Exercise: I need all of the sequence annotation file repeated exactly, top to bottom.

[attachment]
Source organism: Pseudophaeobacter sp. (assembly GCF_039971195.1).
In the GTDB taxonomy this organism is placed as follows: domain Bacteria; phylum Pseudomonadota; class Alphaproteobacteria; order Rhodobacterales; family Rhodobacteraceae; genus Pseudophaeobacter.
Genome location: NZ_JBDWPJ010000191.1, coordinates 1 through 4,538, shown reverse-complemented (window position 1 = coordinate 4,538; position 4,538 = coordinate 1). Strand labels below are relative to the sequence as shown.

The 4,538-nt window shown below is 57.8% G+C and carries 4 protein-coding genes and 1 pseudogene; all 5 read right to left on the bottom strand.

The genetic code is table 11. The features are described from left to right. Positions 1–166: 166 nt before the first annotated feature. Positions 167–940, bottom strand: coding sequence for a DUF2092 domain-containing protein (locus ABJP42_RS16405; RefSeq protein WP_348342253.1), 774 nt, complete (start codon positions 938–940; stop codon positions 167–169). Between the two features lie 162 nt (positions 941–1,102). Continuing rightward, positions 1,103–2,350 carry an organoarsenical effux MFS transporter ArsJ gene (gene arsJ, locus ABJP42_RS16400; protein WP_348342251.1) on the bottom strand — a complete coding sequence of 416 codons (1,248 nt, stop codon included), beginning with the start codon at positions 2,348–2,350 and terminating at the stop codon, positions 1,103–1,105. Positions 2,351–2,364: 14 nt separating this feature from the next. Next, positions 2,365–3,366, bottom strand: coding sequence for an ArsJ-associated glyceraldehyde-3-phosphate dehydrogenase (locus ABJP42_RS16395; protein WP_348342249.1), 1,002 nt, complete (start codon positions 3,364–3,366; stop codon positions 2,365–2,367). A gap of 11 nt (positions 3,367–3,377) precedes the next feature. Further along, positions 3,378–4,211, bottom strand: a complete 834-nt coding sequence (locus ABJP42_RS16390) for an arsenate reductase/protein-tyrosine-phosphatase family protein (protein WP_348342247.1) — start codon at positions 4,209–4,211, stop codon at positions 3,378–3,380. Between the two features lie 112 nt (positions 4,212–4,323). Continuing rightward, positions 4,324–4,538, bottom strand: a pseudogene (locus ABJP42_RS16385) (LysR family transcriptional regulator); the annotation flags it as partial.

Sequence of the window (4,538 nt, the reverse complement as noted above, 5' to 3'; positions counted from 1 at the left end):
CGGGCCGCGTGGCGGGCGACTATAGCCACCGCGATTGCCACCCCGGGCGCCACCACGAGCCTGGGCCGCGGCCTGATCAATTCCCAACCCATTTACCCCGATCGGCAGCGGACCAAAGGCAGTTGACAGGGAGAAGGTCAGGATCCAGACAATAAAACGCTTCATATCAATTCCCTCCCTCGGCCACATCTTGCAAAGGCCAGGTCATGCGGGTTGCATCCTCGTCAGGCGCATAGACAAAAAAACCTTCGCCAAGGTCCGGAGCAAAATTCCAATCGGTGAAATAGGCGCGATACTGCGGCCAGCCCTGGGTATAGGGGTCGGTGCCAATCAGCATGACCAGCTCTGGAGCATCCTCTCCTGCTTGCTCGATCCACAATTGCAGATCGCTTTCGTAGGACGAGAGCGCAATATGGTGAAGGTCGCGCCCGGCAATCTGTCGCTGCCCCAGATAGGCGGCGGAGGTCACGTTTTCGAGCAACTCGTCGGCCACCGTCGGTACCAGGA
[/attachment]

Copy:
Source organism: Pseudophaeobacter sp. (assembly GCF_039971195.1).
In the GTDB taxonomy this organism is placed as follows: domain Bacteria; phylum Pseudomonadota; class Alphaproteobacteria; order Rhodobacterales; family Rhodobacteraceae; genus Pseudophaeobacter.
Genome location: NZ_JBDWPJ010000191.1, coordinates 1 through 4,538, shown reverse-complemented (window position 1 = coordinate 4,538; position 4,538 = coordinate 1). Strand labels below are relative to the sequence as shown.

The 4,538-nt window shown below is 57.8% G+C and carries 4 protein-coding genes and 1 pseudogene; all 5 read right to left on the bottom strand.

The genetic code is table 11. The features are described from left to right. Positions 1–166: 166 nt before the first annotated feature. Positions 167–940, bottom strand: coding sequence for a DUF2092 domain-containing protein (locus ABJP42_RS16405; RefSeq protein WP_348342253.1), 774 nt, complete (start codon positions 938–940; stop codon positions 167–169). Between the two features lie 162 nt (positions 941–1,102). Continuing rightward, positions 1,103–2,350 carry an organoarsenical effux MFS transporter ArsJ gene (gene arsJ, locus ABJP42_RS16400; protein WP_348342251.1) on the bottom strand — a complete coding sequence of 416 codons (1,248 nt, stop codon included), beginning with the start codon at positions 2,348–2,350 and terminating at the stop codon, positions 1,103–1,105. Positions 2,351–2,364: 14 nt separating this feature from the next. Next, positions 2,365–3,366, bottom strand: coding sequence for an ArsJ-associated glyceraldehyde-3-phosphate dehydrogenase (locus ABJP42_RS16395; protein WP_348342249.1), 1,002 nt, complete (start codon positions 3,364–3,366; stop codon positions 2,365–2,367). A gap of 11 nt (positions 3,367–3,377) precedes the next feature. Further along, positions 3,378–4,211, bottom strand: a complete 834-nt coding sequence (locus ABJP42_RS16390) for an arsenate reductase/protein-tyrosine-phosphatase family protein (protein WP_348342247.1) — start codon at positions 4,209–4,211, stop codon at positions 3,378–3,380. Between the two features lie 112 nt (positions 4,212–4,323). Continuing rightward, positions 4,324–4,538, bottom strand: a pseudogene (locus ABJP42_RS16385) (LysR family transcriptional regulator); the annotation flags it as partial.

Sequence of the window (4,538 nt, the reverse complement as noted above, 5' to 3'; positions counted from 1 at the left end):
CGGGCCGCGTGGCGGGCGACTATAGCCACCGCGATTGCCACCCCGGGCGCCACCACGAGCCTGGGCCGCGGCCTGATCAATTCCCAACCCATTTACCCCGATCGGCAGCGGACCAAAGGCAGTTGACAGGGAGAAGGTCAGGATCCAGACAATAAAACGCTTCATATCAATTCCCTCCCTCGGCCACATCTTGCAAAGGCCAGGTCATGCGGGTTGCATCCTCGTCAGGCGCATAGACAAAAAAACCTTCGCCAAGGTCCGGAGCAAAATTCCAATCGGTGAAATAGGCGCGATACTGCGGCCAGCCCTGGGTATAGGGGTCGGTGCCAATCAGCATGACCAGCTCTGGAGCATCCTCTCCTGCTTGCTCGATCCACAATTGCAGATCGCTTTCGTAGGACGAGAGCGCAATATGGTGAAGGTCGCGCCCGGCAATCTGTCGCTGCCCCAGATAGGCGGCGGAGGTCACGTTTTCGAGCAACTCGTCGGCCACCGTCGGTACCAGGA